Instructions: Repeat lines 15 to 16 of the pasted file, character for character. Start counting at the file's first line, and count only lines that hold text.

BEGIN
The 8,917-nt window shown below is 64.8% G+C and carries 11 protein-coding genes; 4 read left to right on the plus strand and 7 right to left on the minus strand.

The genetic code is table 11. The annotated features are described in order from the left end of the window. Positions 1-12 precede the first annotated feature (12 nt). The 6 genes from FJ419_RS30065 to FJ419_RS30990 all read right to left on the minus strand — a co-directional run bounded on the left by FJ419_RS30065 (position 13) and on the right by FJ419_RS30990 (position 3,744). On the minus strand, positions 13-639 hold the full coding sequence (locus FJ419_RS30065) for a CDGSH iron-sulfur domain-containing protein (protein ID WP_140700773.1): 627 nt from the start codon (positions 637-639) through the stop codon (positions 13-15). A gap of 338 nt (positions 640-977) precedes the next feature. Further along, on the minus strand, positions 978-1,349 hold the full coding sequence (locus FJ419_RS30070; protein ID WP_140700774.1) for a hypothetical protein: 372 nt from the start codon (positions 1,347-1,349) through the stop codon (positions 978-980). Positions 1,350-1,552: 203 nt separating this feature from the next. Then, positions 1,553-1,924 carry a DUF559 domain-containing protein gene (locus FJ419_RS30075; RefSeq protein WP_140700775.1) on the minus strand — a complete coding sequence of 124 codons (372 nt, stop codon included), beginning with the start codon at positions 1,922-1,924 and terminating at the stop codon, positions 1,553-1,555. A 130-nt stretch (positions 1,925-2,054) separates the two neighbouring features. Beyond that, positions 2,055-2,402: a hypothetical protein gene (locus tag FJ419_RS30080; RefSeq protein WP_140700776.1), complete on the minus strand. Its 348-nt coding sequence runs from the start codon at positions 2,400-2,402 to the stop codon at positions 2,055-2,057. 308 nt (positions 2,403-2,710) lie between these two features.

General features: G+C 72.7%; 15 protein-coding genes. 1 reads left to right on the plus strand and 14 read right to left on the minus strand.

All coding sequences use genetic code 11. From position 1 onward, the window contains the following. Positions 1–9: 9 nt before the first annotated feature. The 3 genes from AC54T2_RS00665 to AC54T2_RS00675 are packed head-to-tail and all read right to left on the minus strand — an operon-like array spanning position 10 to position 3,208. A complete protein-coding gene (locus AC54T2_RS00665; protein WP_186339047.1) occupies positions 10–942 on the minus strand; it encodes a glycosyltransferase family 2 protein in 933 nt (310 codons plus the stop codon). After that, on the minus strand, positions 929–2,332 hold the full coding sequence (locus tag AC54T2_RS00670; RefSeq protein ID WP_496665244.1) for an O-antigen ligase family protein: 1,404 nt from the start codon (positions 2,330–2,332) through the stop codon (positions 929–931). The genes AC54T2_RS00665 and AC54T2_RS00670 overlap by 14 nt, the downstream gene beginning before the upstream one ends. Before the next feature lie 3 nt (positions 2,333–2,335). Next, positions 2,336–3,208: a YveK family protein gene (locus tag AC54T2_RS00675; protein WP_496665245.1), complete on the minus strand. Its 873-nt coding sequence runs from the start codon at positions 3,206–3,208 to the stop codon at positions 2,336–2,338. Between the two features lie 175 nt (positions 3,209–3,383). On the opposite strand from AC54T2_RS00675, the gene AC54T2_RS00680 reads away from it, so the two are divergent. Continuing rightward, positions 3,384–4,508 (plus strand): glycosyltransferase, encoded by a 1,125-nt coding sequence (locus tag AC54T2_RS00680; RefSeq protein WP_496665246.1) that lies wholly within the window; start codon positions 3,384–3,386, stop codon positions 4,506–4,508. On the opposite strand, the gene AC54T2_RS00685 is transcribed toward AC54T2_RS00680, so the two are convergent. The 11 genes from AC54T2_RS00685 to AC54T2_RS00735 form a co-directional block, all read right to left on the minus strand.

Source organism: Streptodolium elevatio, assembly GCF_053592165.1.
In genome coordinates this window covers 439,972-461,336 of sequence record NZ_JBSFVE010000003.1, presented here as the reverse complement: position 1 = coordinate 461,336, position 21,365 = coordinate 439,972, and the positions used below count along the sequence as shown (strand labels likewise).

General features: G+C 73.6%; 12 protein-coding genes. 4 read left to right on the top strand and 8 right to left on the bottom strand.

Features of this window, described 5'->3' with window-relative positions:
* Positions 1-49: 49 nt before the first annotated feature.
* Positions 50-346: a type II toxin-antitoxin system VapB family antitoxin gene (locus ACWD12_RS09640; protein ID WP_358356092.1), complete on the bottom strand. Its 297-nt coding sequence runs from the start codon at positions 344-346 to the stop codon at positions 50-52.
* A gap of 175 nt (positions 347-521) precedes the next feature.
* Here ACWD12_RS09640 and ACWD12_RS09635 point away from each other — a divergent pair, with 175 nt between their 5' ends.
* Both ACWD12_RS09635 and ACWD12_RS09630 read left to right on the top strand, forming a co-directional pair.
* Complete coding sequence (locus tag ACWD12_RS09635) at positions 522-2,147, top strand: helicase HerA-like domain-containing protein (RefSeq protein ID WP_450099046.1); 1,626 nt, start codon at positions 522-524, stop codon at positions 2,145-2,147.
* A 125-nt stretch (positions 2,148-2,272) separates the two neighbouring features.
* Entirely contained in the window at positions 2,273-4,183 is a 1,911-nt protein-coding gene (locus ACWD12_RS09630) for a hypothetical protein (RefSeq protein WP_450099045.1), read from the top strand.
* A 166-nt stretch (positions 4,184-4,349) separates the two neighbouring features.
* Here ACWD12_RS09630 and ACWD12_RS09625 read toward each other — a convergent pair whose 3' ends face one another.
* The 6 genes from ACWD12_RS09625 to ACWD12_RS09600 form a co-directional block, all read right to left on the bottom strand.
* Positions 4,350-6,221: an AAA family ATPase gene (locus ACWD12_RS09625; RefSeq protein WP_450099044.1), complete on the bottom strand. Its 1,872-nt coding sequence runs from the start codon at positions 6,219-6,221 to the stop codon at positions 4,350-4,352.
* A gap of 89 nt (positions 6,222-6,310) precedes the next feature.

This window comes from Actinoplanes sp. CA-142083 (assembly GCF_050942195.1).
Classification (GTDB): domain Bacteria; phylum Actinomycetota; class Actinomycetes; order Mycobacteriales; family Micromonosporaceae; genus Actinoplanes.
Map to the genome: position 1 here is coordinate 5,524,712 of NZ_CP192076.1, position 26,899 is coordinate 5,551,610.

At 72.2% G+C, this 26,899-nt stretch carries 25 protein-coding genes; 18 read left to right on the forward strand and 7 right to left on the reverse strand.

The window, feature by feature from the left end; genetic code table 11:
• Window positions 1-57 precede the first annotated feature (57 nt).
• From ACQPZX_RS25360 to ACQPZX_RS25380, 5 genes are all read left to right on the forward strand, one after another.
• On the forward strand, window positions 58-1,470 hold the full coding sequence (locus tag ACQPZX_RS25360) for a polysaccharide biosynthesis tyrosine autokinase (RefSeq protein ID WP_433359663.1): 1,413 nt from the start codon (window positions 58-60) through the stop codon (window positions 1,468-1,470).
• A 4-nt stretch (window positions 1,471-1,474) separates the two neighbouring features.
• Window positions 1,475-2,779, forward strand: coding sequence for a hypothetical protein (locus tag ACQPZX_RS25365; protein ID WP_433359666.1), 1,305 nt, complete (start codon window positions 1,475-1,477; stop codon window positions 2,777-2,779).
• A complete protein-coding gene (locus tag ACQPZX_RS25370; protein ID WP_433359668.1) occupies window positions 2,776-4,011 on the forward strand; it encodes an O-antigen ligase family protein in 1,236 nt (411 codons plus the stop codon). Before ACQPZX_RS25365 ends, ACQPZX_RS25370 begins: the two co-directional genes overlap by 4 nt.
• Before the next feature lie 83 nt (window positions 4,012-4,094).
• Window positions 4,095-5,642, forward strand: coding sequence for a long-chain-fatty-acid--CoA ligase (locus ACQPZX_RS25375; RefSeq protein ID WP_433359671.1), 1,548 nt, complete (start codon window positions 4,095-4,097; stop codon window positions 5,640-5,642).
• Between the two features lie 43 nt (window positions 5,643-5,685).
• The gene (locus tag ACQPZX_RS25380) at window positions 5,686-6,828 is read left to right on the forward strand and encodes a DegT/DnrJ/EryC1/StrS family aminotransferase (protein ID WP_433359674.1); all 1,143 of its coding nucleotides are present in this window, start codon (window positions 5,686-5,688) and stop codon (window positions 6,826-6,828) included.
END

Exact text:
* A 125-nt stretch (positions 2,148-2,272) separates the two neighbouring features.
* Entirely contained in the window at positions 2,273-4,183 is a 1,911-nt protein-coding gene (locus ACWD12_RS09630) for a hypothetical protein (RefSeq protein WP_450099045.1), read from the top strand.